TEXRail tour shows progress on Fort Worth commuter line

RELATED TOPICS: TEXAS | PASSENGER | COMMUTER | INFRASTRUCTURE
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A Swiss-built Stadler FLIRT 3 diesel multiple unit stands ready for use on TEXRail when the Fort Worth, Texas-based commuter railroad begins operations in 2018.
Hayley Enoch
FORT WORTH, Texas — The Fort Worth Transportation Authority is making visible progress on TEXRail train right-of-way it will operate between downtown Fort Worth to the Dallas-Fort Worth International Airport.

On Monday, the agency organized a construction site tour for media, local government officials, and businesses interested in the railroad’s progress.
Contractors are updating the tracks to support passenger trains running up to 58 mph and positive train control technology. Other crews are excavating earth and pouring concrete at most of the nine stations planned between Fort Worth and the airport.

The tour made particular note of one location called the "hole in the wall," where the new tracks needed to be routed through a narrow culvert where ground-level railroad tracks, elevated tracks, and a highway overpass already converge. Not only did building tracks in this existing rail corridor require negotiations with Union Pacific, BNSF Railway, Amtrak, utility companies, and the Texas Department of Transportation, but routing an additional track through such a narrow area required ingenuity from the project engineers.

"We don't have enough horizontal space to put the tracks in without doing some demolition and rearranging, so we're having to work on all three levels," authority President and CEO Paul Ballard says. "There's a lot of coordination with different agencies and organizations involved that has made this complicated, but also a lot of fun, and as you can see, progress is being made."

Tour participants also got a chance to view the equipment that will operate along the route: The first of eight Stadler-built diesel multiple units that arrived in Texas recently and are being stored on a siding in Grapevine, Texas. Each train will be able to carry 488 people and will include a quiet car, the first put into use on a Texas passenger train.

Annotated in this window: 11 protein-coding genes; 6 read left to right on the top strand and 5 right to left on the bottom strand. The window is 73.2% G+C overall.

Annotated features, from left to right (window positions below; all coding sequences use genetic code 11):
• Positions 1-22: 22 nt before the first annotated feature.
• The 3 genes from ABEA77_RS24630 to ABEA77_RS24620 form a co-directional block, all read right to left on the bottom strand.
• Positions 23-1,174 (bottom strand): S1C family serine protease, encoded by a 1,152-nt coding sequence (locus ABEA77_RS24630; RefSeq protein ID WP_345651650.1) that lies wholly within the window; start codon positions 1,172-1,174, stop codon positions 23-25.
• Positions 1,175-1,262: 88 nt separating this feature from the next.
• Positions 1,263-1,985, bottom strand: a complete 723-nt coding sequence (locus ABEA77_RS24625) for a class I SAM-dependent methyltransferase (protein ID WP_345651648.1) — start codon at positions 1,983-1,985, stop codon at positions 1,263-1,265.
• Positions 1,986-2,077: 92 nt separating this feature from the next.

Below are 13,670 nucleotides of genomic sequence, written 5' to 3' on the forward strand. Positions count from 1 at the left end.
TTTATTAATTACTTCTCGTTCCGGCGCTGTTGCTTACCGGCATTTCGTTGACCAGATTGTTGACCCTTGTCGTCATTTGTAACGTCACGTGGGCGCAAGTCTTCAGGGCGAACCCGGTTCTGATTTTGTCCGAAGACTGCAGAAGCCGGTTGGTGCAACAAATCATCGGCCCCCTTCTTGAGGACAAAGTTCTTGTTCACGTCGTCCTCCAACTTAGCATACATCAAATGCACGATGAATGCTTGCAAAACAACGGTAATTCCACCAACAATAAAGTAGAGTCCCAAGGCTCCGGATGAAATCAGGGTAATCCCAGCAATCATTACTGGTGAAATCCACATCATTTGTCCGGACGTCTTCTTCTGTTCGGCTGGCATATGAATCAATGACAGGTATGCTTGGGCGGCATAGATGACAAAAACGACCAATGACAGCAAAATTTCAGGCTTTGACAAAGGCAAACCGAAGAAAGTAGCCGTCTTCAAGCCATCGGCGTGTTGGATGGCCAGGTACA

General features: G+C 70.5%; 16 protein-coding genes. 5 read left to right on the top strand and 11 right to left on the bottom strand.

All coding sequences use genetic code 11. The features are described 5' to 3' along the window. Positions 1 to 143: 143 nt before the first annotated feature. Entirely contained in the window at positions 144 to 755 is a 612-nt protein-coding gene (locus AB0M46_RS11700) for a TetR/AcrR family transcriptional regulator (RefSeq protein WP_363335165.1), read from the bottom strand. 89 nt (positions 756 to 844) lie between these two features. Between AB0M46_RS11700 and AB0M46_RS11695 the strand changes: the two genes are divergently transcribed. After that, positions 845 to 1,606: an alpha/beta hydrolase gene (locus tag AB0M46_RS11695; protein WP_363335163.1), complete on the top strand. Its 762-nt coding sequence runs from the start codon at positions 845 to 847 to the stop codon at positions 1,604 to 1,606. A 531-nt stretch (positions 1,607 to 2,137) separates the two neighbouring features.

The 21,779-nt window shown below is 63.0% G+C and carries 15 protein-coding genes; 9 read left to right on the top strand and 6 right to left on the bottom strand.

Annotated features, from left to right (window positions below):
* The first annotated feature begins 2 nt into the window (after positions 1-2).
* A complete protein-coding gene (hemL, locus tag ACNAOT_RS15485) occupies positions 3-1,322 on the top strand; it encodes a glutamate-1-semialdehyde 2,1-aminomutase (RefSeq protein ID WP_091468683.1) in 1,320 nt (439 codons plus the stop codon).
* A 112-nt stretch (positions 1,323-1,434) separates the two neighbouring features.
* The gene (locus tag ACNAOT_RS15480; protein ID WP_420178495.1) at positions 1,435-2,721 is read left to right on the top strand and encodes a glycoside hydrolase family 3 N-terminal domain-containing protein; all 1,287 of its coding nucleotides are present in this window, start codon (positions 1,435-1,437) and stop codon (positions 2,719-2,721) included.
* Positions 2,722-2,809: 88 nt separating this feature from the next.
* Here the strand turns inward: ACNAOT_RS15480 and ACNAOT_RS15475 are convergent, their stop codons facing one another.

TEXRail is the first commuter train in the U.S. to order Stadler’s FLIRT 3. Officials called the model the "bigger brother" of the Stadler GTW 2/6s currently in use in nearby Denton County and on Austin's Capital Metro Rail.

The rest of the units will be delivered by early 2018. The last units will arrive after construction has been completed at the equipment and maintenance facility where the eight DMUs will be stored, cleaned, refueled, and repaired. That scheduling, says David G. Campbell, vice president of Huitt-Zollars, the firm that designed the facility, will allow for another first: The last of the DMUs will be delivered complete and rolled into the facility, instead of being delivered on flatbed rail cars in sections and being put all the way together after arrival.

TEXrail is scheduled to open for service in late 2018. It is projected to carry 8,000 riders a day in its first year of operation, and its ridership is projected to expand to 14,000 riders a day by 2035.
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